Volunteer OverseasVolunteer Overseas

Costa Rica Conservation Update

March and April have been such busy times here at the park that I honestly can’t remember where the time has gone!

Nursery garden

We have had such an amazing group of hard working, dedicated volunteers that we have managed to do more work over these two months than ever before, meaning of course that as I write this we are finishing, or very close to finishing some of the bigger projects that we started at the beginning of this year.

Firstly I want to take a moment to talk about the parks nursery garden project, something which I have mentioned a couple of times in the past although only very briefly. One of the most popular activities in conservation is of course reforestation, going to areas that have been affected by commercial logging or farming and helping to restore the natural balance by re-introducing native species of tree to the area. There are many reasons why people do this, but the main reason we are doing this in the park is because large trees are very important for providing shade, keeping a good soil balance and of course providing food to animals in the area.

he work started a little under three months ago with the construction of the main nursery shelter, the structure with netting to provide shade to the small plants during the most important and difficult part of the growing process, after this was completed we then began the long process of filling thousands of plant bags with treated soil to provide the saplings with the best conditions we possibly could. During this process we began the fun task of landscaping the area to make the whole project look amazing. This involved making pathways, planting ornamental plants around the area and making sure that each day everything was watered to keep it all looking green!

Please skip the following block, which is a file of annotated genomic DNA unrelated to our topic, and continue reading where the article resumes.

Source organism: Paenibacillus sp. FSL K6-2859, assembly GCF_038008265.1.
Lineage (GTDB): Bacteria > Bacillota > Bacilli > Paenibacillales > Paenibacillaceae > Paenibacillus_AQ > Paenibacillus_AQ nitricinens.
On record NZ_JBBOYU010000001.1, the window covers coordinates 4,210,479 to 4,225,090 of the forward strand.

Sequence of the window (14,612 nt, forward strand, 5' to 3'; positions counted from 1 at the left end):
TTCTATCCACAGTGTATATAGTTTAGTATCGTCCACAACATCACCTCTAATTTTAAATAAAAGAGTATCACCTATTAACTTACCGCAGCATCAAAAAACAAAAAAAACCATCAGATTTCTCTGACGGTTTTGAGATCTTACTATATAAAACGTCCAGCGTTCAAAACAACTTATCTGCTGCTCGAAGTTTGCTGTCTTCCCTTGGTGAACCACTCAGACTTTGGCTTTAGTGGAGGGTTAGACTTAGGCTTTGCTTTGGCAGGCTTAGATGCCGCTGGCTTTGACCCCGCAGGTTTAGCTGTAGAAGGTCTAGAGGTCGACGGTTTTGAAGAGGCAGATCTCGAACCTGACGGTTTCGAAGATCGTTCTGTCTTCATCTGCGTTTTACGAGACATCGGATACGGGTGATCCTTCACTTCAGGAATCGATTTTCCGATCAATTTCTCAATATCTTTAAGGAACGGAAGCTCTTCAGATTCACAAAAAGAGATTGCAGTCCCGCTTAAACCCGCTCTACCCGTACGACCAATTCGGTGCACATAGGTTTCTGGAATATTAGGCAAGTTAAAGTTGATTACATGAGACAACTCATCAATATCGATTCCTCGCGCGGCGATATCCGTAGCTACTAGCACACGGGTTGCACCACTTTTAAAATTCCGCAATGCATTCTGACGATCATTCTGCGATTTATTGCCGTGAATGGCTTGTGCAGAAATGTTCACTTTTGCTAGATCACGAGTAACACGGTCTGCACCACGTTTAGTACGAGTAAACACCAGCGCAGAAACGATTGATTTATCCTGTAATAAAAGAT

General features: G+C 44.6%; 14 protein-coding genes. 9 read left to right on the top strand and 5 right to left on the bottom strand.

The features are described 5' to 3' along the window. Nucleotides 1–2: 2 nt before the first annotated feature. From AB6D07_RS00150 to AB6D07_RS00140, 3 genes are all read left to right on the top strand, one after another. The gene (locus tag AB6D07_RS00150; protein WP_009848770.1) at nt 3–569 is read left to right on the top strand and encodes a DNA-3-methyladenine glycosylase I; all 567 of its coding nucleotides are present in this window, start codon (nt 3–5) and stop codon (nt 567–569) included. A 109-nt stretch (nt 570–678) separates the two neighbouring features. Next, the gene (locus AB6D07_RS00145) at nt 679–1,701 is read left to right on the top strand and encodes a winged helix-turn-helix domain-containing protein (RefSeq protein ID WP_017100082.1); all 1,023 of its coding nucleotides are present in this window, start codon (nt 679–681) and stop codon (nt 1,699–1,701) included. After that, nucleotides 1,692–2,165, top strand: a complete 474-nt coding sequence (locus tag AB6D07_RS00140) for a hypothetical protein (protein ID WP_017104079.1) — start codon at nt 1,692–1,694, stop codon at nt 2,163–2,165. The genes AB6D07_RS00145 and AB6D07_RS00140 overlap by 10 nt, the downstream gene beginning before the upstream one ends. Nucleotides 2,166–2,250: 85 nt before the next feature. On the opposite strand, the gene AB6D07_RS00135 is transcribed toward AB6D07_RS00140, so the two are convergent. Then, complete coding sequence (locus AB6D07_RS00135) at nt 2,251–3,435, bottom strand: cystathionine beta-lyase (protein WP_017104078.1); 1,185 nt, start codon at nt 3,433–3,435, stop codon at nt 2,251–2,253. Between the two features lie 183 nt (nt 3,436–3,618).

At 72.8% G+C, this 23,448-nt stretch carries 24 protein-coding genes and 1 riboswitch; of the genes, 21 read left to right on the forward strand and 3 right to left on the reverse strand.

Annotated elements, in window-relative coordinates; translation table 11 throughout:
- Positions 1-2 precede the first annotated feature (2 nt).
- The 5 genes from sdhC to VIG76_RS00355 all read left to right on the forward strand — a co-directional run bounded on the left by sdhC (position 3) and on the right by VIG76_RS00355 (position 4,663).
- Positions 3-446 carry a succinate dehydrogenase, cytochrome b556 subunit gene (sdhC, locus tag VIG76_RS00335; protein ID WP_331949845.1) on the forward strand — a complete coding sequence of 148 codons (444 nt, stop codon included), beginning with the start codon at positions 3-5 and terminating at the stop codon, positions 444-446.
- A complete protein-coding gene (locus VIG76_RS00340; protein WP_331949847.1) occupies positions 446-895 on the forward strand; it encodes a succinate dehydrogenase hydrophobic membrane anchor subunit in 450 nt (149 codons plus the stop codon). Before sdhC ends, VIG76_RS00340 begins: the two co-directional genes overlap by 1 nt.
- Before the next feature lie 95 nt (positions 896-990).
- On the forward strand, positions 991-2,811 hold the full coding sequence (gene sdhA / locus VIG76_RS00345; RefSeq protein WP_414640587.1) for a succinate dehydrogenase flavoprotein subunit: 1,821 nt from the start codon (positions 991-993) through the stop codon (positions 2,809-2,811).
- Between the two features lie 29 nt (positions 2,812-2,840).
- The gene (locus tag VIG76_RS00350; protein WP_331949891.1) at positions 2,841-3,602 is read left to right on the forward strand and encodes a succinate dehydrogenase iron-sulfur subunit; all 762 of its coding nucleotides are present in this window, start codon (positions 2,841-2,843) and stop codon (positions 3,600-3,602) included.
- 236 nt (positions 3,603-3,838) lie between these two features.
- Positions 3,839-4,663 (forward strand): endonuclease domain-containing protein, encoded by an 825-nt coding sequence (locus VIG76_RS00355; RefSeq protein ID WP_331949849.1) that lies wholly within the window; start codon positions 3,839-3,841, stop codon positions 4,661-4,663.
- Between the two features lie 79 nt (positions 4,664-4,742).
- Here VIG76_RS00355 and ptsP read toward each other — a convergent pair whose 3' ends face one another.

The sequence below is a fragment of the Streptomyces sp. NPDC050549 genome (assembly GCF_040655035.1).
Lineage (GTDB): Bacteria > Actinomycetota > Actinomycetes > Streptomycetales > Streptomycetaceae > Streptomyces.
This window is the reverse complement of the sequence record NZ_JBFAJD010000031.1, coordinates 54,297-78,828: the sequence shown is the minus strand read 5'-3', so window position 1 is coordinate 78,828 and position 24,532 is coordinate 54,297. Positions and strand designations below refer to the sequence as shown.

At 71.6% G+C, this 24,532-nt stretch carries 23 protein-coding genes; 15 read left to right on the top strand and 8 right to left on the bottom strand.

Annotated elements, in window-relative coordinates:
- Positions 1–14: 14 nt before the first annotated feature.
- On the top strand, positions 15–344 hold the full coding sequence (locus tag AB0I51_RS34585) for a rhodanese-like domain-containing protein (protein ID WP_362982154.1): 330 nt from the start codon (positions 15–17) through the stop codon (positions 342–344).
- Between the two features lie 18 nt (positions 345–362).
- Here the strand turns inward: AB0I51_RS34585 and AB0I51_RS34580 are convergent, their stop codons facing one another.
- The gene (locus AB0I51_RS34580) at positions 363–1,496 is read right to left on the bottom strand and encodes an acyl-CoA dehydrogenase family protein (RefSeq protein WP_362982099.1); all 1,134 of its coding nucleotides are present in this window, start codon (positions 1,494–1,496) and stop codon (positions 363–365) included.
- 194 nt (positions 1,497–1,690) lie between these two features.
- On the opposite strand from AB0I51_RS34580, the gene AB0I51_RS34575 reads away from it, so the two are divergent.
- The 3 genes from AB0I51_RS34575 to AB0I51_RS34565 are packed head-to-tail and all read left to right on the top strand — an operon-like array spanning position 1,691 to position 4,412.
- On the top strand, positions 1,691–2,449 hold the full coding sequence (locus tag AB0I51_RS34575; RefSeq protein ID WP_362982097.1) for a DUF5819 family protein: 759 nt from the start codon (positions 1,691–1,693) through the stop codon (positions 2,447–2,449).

Main Cavern During all these different processes we had the great chance to see the small seeds that we had collected from the forest, cleaned and prepared and then planted in the seed beds, begin to grow into small saplings before being transferred to plant bags. Now as I write this we are on the final stage of bagging soil, which will soon be finished. Many people have helped us with this project and if I tried to name all of them I would probably forget a few important people, so to avoid that I would like to send my thanks and that of the park to all the volunteers who have helped with this amazing project, you know who you are!

Another project, that has been running even longer than the nursery garden, is the work we have been doing on the community football field. Work started on this at the start of this year and was the first major project that I undertook in the park. The work started with us cutting the long grass (almost 1.5m high!) and moving it off the main field. After this we had to wait a few weeks for the certain type of grass to re-grow so that we could easily identify it and remove it by digging it out. This has taken us the most time (almost 2 months) but we are now nearing the end of this part as well, with about 1 more week of work to be done.